When we feel the media is operating irresponsibly, the solution is not to devise laws, like George tried to do, that set some arbitrary definition of responsibility or licence journalists, but to broaden the level of public discourse so that citizens can better sift through the chaff of misinformation and rhetoric to find the kernels of truth. And as Nelson Mandela also correctly observed, "None of our irritations with the perceived inadequacies of the media should ever allow us to suggest evenly faintly that the independence of the press could be compromised or coerced. A bad free press is preferable to a technically good, subservient one. A critical, independent and investigative press is the lifeblood of any democracy. The press is one of the pillars of democracy".

There was no basis whatsoever for the government to think of taking the route of statutory media regulation because that would only take us backwards on democracy and good governance. It will also bring us international shame. It is good that the forces of evil in Rupiah's government have not been allowed to have it their way on this issue. The issue of media freedom is not a small one for a country that aspires to be a democracy and one that wants to be seen as such.

This government was warned that the fight for press freedom is not a localised matter. It is a human rights issue. And as such, there are no borders where press freedom is concerned. George and his friends were mistaken to think they were simply taking on The Post with the issue of statutory regulation of the media. They must have been shocked to realise how united the Zambian media and all Zambians of goodwill were on this issue. They must also have been surprised at the amount of international support and solidarity the Zambian media got in its fight against George's evil intentions.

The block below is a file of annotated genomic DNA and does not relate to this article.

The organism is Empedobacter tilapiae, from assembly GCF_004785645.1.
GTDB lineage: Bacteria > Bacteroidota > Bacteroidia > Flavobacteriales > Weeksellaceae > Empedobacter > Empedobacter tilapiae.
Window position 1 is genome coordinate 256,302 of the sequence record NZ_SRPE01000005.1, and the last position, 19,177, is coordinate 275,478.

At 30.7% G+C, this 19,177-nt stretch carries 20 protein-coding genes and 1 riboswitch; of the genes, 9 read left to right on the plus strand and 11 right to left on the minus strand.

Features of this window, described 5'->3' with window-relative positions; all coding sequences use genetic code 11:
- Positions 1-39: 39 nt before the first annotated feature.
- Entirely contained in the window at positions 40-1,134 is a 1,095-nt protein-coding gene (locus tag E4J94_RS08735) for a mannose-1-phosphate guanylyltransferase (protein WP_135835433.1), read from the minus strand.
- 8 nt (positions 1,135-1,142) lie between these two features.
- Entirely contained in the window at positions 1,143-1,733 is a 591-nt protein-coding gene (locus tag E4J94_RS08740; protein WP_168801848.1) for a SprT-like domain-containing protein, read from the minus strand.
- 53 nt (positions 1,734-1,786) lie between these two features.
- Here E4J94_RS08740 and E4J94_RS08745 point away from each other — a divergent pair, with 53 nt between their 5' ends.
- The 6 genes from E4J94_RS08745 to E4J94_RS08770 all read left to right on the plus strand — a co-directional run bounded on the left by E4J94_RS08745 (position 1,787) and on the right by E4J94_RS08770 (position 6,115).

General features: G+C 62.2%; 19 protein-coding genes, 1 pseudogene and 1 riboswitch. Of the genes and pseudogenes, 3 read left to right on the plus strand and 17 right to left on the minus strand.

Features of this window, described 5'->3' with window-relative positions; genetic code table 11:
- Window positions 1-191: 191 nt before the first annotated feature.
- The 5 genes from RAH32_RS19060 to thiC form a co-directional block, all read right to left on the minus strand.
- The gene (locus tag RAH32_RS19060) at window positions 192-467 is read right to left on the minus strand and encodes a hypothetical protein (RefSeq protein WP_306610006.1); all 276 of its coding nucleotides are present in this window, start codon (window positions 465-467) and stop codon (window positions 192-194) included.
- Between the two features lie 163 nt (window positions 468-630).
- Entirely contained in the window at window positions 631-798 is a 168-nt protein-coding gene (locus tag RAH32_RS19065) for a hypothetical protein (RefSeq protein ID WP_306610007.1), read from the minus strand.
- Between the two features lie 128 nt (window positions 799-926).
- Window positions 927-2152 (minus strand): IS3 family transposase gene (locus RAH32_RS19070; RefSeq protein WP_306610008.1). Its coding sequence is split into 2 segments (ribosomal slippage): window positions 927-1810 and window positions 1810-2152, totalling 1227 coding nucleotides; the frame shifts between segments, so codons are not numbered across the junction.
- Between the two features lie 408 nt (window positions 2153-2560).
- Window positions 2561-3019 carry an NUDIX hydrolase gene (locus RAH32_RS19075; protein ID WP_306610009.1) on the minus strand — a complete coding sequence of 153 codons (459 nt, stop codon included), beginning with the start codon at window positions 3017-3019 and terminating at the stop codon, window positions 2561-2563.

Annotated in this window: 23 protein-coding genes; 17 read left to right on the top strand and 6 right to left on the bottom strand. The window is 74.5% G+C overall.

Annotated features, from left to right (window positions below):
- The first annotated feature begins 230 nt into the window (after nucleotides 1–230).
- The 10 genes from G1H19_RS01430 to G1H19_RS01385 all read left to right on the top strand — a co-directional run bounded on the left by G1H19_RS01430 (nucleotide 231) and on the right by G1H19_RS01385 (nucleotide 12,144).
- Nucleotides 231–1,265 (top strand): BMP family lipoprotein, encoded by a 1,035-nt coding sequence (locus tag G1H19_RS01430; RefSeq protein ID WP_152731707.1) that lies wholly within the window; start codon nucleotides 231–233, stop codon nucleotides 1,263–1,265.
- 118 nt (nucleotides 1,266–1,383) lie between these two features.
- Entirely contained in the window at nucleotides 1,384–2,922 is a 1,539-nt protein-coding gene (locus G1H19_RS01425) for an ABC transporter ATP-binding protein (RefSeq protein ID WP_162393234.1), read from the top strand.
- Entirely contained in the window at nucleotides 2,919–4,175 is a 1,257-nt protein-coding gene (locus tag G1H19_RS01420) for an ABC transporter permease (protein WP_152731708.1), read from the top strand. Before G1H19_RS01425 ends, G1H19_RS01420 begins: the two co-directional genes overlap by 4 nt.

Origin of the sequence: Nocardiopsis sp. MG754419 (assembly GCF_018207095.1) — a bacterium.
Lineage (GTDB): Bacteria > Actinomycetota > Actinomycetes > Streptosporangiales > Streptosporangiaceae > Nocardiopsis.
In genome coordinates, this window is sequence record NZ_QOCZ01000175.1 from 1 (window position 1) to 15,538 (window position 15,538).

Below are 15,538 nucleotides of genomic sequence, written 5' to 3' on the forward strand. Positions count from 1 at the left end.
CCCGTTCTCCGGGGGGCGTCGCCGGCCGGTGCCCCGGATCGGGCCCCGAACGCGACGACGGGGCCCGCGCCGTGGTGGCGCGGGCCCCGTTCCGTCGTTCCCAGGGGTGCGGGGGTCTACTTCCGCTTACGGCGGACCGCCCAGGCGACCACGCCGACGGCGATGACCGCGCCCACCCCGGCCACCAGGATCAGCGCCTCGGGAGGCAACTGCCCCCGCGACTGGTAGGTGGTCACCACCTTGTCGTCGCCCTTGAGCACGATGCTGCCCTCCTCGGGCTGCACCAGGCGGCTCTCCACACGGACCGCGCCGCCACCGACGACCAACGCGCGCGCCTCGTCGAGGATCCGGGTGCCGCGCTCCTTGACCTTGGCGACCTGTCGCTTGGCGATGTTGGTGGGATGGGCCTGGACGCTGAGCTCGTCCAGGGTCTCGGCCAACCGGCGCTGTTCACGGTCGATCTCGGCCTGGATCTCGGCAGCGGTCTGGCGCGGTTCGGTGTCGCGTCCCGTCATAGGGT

Clearly, democracy cannot thrive in the absence of a free media. Where will their statutory regulation leave this country if the way the successive governments of this country have controlled and used the state-owned media is anything to go by? Look at the way they are abusing the Zambia Daily Mail, the Times of Zambia and Zambia National Broadcasting Corporation which are under their control and regulation! Is this the way they want the whole media of our country to behave and conduct itself? What would happen to this country if all our newspapers, all our radio and television stations were to operate and be regulated the way of the state-owned media? This is what statutory regulation would amount to - to reduce all media in the country to the state of the state-owned and government-controlled media.